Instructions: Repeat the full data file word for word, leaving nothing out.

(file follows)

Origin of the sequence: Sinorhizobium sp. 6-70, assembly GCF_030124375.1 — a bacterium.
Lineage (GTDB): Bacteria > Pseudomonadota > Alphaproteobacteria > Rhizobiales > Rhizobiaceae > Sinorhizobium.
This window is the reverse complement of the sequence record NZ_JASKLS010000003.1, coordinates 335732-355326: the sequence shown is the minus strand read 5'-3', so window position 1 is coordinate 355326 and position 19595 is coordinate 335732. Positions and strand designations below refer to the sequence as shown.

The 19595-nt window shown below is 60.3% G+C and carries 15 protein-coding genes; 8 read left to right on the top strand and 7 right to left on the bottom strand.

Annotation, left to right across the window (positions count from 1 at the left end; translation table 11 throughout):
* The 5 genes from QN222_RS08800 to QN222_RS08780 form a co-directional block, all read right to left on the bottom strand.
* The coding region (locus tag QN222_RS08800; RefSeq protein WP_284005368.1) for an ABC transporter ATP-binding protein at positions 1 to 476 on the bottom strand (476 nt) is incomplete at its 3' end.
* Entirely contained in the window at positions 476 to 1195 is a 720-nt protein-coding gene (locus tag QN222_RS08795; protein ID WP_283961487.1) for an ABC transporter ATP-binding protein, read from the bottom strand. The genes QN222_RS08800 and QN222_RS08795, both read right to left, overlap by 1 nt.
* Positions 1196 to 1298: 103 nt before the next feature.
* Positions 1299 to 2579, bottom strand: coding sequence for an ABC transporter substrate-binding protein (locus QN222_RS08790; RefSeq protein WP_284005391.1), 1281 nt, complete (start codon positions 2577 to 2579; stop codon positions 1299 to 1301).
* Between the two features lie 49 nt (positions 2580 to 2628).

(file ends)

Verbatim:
Origin of the sequence: Sinorhizobium sp. 6-70, assembly GCF_030124375.1 — a bacterium.
Lineage (GTDB): Bacteria > Pseudomonadota > Alphaproteobacteria > Rhizobiales > Rhizobiaceae > Sinorhizobium.
This window is the reverse complement of the sequence record NZ_JASKLS010000003.1, coordinates 335732-355326: the sequence shown is the minus strand read 5'-3', so window position 1 is coordinate 355326 and position 19595 is coordinate 335732. Positions and strand designations below refer to the sequence as shown.

The 19595-nt window shown below is 60.3% G+C and carries 15 protein-coding genes; 8 read left to right on the top strand and 7 right to left on the bottom strand.

Annotation, left to right across the window (positions count from 1 at the left end; translation table 11 throughout):
* The 5 genes from QN222_RS08800 to QN222_RS08780 form a co-directional block, all read right to left on the bottom strand.
* The coding region (locus tag QN222_RS08800; RefSeq protein WP_284005368.1) for an ABC transporter ATP-binding protein at positions 1 to 476 on the bottom strand (476 nt) is incomplete at its 3' end.
* Entirely contained in the window at positions 476 to 1195 is a 720-nt protein-coding gene (locus tag QN222_RS08795; protein ID WP_283961487.1) for an ABC transporter ATP-binding protein, read from the bottom strand. The genes QN222_RS08800 and QN222_RS08795, both read right to left, overlap by 1 nt.
* Positions 1196 to 1298: 103 nt before the next feature.
* Positions 1299 to 2579, bottom strand: coding sequence for an ABC transporter substrate-binding protein (locus QN222_RS08790; RefSeq protein WP_284005391.1), 1281 nt, complete (start codon positions 2577 to 2579; stop codon positions 1299 to 1301).
* Between the two features lie 49 nt (positions 2580 to 2628).